Kurds Continue To Push For A Nation Of Their Own
They are a people without a home, or at least without an internationally recognized country. They bore the brunt of Saddam Hussein’s rage after the Iran-Iraq war of the 1980s, victims of chemical weapon attacks. They were the reason for the no-fly zone above the 36th parallel in Iraq after the first Gulf war. They are the Kurds.
The Kurds are traditionally a nomadic people, the bulk of who live in the mountainous area around the borders of Armenia, Iran, Iraq, Syria and Turkey. The Kurds call this area Kurdistan. Approximately 5 million Kurds live in northern Iraq. They are non-arabs and the majority of them are Sunni Muslim.
According to an October 2010 Congressional Research Service report, northern Iraq has seen stability since the end of Hussein’s reign, however officials remain concerned about what may happen once U.S. troops leave the country at the end of the year.
Kurds currently have some autonomy, but not independence, in northern Iraq known as the Kurdistan Regional Government. They also participate in the Iraq’s political process, having representation in the central government. Many Kurds relish the power they have in choosing the country’s leaders, however recent fissures within their own parties resulted in the main Kurdish faction loosing seats in the 2010 parliamentary elections
Kurdish leaders are not actively seeking independence from Iraq at the moment even though independence is something many of the Kurdish people want. It is not because Kurdish leaders do not wish for independence, but rather because the leaders understand the politics behind independence. Surrounding nations would likely not recognize an independent Kurdish state. Neighbors Iran, Turkey and Syria would not recognize an independent Kurdish state because of the large population of Kurds in their own countries. Recognition of by other nations is a key component in the definition of independence. Turkey, with a population of 8 million Kurds, is the most vocal opponent of an independent Kurdish state.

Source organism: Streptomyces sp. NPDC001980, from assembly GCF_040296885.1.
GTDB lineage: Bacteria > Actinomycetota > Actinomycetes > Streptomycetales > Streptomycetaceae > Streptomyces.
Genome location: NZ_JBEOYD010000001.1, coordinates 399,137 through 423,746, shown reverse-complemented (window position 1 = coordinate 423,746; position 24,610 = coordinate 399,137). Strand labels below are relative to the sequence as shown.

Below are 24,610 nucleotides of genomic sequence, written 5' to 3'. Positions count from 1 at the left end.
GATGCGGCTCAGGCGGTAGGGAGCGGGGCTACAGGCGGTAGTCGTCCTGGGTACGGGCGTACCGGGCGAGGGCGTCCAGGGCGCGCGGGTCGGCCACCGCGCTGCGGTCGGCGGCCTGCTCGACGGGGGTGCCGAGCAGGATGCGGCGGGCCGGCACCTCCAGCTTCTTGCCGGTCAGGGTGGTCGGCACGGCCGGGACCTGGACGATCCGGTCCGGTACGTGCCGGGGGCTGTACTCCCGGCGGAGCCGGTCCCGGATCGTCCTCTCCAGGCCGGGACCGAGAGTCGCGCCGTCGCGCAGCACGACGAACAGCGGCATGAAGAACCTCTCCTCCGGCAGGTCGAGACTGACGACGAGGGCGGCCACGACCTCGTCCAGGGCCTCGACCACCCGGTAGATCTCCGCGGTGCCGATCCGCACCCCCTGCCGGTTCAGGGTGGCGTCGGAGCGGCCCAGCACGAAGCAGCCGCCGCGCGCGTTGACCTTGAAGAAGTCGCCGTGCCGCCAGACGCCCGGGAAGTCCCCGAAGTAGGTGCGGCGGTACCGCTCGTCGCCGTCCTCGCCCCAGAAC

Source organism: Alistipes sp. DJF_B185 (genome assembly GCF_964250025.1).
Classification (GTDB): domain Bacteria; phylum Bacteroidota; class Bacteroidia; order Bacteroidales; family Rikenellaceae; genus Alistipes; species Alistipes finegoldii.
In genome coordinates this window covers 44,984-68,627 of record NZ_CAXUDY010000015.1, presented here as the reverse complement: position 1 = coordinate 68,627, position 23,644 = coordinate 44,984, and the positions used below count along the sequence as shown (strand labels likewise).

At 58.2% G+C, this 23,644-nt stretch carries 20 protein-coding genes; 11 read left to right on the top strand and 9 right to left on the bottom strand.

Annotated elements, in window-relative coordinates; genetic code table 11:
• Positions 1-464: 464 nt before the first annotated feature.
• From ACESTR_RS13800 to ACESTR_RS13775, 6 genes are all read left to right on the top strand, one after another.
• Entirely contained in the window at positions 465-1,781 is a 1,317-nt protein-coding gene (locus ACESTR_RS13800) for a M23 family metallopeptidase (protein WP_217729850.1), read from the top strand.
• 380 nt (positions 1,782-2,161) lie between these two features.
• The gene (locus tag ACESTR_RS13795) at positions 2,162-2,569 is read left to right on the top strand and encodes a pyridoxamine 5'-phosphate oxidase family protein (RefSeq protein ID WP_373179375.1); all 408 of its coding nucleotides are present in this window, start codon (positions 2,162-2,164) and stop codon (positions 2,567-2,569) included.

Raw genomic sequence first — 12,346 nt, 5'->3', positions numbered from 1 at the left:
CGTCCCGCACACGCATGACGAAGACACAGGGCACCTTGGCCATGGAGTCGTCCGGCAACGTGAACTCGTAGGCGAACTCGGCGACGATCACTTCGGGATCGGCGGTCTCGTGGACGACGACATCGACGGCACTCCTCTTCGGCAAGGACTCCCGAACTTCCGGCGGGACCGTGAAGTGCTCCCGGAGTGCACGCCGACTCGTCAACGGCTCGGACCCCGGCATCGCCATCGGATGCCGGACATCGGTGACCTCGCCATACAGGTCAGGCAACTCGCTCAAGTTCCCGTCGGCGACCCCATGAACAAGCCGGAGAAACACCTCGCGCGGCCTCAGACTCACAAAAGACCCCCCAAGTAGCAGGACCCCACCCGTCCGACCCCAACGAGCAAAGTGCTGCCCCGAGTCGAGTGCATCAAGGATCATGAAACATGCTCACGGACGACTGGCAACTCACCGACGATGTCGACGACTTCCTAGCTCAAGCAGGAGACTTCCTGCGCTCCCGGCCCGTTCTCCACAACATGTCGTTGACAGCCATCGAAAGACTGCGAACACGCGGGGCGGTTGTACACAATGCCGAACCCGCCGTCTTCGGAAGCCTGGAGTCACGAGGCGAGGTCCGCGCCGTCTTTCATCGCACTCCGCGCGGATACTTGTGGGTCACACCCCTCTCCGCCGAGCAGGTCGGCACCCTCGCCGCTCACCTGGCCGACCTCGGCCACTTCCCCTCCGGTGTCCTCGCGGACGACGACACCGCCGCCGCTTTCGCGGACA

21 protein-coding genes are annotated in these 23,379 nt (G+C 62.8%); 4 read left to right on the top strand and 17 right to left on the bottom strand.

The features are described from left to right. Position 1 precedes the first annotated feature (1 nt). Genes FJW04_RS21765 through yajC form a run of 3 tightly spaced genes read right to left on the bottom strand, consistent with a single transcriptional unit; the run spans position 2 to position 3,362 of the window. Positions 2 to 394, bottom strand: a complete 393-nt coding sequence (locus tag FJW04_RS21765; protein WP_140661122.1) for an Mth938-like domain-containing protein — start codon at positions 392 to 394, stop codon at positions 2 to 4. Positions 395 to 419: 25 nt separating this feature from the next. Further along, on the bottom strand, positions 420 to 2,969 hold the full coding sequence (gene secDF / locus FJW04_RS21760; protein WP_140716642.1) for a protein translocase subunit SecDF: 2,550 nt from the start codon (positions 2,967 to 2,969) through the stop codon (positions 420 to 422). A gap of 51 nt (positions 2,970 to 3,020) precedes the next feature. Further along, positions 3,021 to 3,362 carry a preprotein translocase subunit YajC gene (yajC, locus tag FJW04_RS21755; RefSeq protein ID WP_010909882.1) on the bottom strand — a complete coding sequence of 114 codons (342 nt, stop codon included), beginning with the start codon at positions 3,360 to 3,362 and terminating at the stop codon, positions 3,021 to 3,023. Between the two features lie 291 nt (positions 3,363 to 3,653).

While there is not currently friction between the Iraqi government and the Kurdistan Regional Government regarding independence, there remain some problems about what areas fall under control of the Kurdistan Regional Government. The Kurds say Kirkuk and parts of Diyala and Nineveh provinces should be a part of their government. This dispute remains contentious and is still unresolved.
No one knows what will happen in Iraq, more specifically in northern Iraq and with the Kurdistan Regional Government, once U.S. troops leave. Though an independent Kurdish state is not currently on the agenda in Iraq, history suggests the debate is temporarily stayed and not over.